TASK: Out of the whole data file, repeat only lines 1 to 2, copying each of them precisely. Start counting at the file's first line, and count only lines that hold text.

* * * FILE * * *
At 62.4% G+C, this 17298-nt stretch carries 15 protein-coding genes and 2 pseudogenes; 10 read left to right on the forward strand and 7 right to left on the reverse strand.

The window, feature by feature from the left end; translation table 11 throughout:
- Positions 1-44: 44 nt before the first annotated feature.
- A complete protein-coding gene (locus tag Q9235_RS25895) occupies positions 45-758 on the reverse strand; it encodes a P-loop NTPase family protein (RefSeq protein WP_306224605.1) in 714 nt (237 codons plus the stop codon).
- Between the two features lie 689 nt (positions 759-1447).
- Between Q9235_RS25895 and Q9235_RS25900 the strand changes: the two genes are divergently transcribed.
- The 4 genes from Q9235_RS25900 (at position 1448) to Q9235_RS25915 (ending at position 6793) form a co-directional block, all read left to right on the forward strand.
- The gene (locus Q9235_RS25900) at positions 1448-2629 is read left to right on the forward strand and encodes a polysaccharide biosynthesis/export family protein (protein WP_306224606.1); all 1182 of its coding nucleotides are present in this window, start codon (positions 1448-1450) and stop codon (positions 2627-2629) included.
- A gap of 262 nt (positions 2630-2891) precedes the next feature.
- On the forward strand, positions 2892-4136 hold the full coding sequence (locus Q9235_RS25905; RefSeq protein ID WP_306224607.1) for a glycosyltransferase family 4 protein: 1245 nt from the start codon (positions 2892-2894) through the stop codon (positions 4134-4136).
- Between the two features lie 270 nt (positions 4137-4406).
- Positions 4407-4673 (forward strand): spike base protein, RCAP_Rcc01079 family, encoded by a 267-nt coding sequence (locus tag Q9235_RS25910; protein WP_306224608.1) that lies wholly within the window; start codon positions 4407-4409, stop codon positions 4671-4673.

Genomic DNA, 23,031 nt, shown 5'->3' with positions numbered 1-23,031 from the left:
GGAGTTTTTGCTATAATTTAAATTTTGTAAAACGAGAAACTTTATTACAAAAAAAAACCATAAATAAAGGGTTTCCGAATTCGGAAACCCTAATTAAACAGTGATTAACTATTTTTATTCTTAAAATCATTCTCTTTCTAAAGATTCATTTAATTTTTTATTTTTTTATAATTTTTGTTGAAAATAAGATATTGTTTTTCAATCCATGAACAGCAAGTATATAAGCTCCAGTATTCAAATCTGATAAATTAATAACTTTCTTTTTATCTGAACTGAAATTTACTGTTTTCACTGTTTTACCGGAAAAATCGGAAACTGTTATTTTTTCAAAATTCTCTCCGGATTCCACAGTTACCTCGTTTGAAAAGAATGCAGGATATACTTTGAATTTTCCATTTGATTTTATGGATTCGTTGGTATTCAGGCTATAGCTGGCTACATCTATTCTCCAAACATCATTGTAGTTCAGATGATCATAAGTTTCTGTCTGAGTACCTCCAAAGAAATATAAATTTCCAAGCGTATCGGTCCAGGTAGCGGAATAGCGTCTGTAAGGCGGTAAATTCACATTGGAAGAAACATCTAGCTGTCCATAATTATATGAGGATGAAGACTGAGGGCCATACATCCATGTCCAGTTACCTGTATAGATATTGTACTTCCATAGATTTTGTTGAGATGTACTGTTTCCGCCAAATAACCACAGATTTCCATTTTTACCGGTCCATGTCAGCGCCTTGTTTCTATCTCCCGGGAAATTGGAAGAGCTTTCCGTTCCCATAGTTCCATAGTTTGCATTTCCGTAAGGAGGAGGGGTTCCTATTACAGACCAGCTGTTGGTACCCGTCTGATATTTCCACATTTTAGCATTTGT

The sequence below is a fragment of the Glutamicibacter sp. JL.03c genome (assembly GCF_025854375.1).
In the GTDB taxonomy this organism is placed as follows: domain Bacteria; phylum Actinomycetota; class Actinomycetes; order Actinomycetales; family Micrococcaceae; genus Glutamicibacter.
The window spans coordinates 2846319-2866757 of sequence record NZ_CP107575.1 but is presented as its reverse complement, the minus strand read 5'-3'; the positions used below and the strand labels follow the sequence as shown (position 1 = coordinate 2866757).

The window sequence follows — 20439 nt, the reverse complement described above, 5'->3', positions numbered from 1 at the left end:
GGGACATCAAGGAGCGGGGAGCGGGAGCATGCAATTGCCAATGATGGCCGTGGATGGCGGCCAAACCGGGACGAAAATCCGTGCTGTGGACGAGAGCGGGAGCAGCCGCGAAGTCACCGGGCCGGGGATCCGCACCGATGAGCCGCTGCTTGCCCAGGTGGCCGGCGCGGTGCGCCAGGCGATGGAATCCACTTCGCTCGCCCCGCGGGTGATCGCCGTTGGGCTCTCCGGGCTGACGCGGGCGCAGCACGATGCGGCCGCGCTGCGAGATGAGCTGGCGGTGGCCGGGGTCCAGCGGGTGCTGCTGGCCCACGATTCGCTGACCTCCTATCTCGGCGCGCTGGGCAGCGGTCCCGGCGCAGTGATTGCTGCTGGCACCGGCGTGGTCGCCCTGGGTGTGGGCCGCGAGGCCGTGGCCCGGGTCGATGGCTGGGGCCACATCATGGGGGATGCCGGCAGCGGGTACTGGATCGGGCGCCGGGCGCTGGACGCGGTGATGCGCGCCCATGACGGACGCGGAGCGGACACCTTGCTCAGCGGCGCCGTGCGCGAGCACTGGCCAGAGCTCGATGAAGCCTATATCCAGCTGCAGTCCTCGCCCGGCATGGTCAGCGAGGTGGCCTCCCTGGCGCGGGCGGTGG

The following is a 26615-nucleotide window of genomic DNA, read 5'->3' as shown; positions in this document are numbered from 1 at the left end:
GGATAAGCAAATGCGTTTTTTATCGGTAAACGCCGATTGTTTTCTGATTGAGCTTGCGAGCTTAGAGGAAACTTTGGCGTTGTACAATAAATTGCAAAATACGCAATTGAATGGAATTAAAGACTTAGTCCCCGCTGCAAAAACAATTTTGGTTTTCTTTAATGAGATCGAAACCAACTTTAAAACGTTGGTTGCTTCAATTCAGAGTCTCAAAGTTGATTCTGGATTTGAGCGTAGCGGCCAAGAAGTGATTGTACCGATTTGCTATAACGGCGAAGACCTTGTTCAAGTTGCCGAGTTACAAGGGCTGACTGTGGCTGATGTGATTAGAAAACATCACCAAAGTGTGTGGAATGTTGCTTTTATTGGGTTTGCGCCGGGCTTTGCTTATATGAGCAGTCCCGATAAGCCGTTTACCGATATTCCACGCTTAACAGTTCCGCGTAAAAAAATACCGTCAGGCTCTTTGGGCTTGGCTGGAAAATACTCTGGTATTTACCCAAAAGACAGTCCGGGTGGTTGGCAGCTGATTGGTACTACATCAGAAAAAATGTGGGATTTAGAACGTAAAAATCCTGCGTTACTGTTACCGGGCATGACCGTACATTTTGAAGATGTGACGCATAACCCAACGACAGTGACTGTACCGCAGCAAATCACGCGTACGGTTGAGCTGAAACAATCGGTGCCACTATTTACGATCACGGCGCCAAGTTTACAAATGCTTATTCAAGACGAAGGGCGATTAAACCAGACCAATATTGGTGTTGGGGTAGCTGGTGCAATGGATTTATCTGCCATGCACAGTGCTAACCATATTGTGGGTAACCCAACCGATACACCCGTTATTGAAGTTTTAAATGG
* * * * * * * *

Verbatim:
At 62.4% G+C, this 17298-nt stretch carries 15 protein-coding genes and 2 pseudogenes; 10 read left to right on the forward strand and 7 right to left on the reverse strand.

The window, feature by feature from the left end; translation table 11 throughout: